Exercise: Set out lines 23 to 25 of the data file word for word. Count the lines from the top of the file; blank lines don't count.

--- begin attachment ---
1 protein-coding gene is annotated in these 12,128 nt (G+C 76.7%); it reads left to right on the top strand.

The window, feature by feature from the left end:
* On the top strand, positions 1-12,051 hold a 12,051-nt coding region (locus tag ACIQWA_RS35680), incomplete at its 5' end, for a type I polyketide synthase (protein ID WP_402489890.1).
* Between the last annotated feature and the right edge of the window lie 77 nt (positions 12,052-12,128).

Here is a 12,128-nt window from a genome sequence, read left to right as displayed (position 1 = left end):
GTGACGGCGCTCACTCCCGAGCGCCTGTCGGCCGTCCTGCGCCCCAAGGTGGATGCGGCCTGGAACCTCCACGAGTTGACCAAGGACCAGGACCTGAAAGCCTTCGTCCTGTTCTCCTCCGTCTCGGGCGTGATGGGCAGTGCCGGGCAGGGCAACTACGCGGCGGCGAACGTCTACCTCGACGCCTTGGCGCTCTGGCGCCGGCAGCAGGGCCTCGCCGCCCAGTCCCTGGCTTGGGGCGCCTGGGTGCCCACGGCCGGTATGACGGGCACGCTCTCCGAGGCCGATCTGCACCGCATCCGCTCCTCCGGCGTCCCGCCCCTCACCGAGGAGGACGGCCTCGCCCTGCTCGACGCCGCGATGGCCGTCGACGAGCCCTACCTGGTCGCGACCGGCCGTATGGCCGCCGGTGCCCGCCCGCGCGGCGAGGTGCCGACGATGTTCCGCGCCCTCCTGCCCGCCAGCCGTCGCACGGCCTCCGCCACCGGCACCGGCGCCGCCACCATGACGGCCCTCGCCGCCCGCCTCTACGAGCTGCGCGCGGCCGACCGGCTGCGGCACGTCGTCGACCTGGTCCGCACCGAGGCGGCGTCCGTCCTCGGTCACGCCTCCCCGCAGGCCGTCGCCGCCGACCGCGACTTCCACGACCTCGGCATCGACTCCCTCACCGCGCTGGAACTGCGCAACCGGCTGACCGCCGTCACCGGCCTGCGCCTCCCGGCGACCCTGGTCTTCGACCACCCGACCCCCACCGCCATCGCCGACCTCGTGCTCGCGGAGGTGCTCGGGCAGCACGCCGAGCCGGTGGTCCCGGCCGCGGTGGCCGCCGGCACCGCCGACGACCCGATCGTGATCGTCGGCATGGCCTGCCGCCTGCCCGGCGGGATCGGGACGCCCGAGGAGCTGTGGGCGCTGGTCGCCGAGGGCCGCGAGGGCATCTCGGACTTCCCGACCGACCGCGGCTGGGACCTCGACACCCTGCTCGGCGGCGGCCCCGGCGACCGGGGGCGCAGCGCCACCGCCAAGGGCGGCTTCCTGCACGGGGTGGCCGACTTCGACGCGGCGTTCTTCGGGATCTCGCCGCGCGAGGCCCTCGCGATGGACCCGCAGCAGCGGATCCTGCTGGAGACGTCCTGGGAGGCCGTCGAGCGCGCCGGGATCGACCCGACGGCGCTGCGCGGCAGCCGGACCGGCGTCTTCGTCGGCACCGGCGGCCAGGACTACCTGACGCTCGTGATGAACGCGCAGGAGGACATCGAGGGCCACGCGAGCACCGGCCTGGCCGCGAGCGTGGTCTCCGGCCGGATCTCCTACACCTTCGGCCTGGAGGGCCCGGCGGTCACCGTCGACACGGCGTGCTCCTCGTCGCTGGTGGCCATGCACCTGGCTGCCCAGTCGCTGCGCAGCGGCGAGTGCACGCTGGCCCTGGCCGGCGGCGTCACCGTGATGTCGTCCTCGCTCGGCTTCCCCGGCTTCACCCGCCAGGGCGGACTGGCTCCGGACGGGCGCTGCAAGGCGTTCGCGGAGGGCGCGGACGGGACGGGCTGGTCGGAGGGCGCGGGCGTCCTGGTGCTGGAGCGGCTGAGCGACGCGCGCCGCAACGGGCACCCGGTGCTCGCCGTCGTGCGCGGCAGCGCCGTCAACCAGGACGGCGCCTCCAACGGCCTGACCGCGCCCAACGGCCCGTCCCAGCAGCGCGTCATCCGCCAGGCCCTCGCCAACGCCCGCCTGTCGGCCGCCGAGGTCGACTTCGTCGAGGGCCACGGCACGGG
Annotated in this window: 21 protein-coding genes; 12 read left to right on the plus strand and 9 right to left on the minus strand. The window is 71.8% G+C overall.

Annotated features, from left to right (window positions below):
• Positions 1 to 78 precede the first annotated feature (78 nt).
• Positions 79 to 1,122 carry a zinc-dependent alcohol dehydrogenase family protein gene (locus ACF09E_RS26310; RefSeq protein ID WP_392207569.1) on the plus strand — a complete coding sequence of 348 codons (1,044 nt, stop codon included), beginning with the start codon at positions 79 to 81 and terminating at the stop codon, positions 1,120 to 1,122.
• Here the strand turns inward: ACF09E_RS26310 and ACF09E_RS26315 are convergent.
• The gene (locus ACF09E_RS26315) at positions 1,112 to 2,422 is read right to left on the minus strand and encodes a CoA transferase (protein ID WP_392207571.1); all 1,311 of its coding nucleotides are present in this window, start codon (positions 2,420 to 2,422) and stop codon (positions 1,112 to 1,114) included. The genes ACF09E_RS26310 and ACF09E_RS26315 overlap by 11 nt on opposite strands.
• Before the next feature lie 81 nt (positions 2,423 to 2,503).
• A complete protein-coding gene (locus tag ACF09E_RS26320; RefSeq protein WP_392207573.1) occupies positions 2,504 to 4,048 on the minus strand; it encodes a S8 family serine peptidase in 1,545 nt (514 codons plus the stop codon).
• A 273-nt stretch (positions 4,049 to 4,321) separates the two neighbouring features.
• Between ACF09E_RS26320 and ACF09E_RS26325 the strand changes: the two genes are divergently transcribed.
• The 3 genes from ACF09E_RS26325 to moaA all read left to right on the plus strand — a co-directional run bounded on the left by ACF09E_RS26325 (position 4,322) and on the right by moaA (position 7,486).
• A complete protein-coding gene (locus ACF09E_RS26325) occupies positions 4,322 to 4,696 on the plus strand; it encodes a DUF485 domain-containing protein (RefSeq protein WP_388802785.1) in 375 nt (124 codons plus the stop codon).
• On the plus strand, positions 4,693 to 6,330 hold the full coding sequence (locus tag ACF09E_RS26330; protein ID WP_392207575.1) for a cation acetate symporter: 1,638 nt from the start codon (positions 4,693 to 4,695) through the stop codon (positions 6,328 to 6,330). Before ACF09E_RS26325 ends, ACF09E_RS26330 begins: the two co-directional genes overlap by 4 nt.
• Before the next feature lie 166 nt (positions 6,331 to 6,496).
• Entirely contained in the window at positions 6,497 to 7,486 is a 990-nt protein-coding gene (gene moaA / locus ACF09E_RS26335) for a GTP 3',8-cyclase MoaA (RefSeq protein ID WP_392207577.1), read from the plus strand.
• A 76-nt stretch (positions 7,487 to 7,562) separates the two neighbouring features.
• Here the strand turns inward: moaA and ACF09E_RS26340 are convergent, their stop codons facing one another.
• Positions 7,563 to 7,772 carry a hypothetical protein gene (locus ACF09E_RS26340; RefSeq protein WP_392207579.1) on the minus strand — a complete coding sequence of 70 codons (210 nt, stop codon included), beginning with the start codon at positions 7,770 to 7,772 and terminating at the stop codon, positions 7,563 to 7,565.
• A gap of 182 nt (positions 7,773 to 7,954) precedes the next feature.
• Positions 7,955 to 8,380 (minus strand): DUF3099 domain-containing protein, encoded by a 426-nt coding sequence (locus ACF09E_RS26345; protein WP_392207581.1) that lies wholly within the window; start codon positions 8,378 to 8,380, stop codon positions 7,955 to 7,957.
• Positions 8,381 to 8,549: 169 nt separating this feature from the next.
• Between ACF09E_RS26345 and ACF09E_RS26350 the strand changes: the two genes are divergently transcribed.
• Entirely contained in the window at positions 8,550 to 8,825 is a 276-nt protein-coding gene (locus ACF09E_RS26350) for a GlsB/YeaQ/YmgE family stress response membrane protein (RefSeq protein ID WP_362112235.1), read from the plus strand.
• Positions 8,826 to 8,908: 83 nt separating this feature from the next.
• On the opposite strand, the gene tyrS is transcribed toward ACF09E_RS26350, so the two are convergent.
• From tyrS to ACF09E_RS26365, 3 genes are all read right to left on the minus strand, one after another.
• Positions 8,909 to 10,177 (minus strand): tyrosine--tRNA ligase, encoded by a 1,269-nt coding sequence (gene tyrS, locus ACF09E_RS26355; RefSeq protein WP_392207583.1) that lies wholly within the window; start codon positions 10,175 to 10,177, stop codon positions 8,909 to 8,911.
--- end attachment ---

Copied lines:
• Here the strand turns inward: moaA and ACF09E_RS26340 are convergent, their stop codons facing one another.
• Positions 7,563 to 7,772 carry a hypothetical protein gene (locus ACF09E_RS26340; RefSeq protein WP_392207579.1) on the minus strand — a complete coding sequence of 70 codons (210 nt, stop codon included), beginning with the start codon at positions 7,770 to 7,772 and terminating at the stop codon, positions 7,563 to 7,565.
• A gap of 182 nt (positions 7,773 to 7,954) precedes the next feature.